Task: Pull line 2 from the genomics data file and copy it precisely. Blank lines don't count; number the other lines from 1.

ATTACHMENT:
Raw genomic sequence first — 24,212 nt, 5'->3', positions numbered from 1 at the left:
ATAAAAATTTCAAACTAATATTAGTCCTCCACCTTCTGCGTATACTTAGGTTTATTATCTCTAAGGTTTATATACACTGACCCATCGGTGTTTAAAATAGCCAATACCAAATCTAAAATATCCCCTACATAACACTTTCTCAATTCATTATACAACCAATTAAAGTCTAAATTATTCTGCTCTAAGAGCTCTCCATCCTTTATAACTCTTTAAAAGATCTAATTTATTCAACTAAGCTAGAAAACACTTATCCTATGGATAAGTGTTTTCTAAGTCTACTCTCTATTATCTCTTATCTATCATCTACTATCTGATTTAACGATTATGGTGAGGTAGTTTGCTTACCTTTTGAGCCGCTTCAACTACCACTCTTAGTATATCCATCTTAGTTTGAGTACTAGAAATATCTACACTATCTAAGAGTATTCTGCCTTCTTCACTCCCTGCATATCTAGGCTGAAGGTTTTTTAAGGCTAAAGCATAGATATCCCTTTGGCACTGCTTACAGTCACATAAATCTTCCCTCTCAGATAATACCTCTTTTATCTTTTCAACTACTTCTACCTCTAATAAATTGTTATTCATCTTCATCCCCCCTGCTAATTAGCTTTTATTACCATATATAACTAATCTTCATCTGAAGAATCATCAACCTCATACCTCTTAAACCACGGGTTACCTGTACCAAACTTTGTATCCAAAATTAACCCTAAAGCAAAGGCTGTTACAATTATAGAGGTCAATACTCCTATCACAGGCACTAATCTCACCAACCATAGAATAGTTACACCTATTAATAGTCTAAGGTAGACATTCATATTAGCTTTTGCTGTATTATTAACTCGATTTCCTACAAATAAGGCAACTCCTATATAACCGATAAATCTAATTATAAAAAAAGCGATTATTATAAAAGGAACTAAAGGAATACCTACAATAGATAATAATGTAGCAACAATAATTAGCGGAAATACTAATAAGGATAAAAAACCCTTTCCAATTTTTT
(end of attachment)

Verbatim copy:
ATAAAAATTTCAAACTAATATTAGTCCTCCACCTTCTGCGTATACTTAGGTTTATTATCTCTAAGGTTTATATACACTGACCCATCGGTGTTTAAAATAGCCAATACCAAATCTAAAATATCCCCTACATAACACTTTCTCAATTCATTATACAACCAATTAAAGTCTAAATTATTCTGCTCTAAGAGCTCTCCATCCTTTATAACTCTTTAAAAGATCTAATTTATTCAACTAAGCTAGAAAACACTTATCCTATGGATAAGTGTTTTCTAAGTCTACTCTCTATTATCTCTTATCTATCATCTACTATCTGATTTAACGATTATGGTGAGGTAGTTTGCTTACCTTTTGAGCCGCTTCAACTACCACTCTTAGTATATCCATCTTAGTTTGAGTACTAGAAATATCTACACTATCTAAGAGTATTCTGCCTTCTTCACTCCCTGCATATCTAGGCTGAAGGTTTTTTAAGGCTAAAGCATAGATATCCCTTTGGCACTGCTTACAGTCACATAAATCTTCCCTCTCAGATAATACCTCTTTTATCTTTTCAACTACTTCTACCTCTAATAAATTGTTATTCATCTTCATCCCCCCTGCTAATTAGCTTTTATTACCATATATAACTAATCTTCATCTGAAGAATCATCAACCTCATACCTCTTAAACCACGGGTTACCTGTACCAAACTTTGTATCCAAAATTAACCCTAAAGCAAAGGCTGTTACAATTATAGAGGTCAATACTCCTATCACAGGCACTAATCTCACCAACCATAGAATAGTTACACCTATTAATAGTCTAAGGTAGACATTCATATTAGCTTTTGCTGTATTATTAACTCGATTTCCTACAAATAAGGCAACTCCTATATAACCGATAAATCTAATTATAAAAAAAGCGATTATTATAAAAGGAACTAAAGGAATACCTACAATAGATAATAATGTAGCAACAATAATTAGCGGAAATACTAATAAGGATAAAAAACCCTTTCCAATTTTTT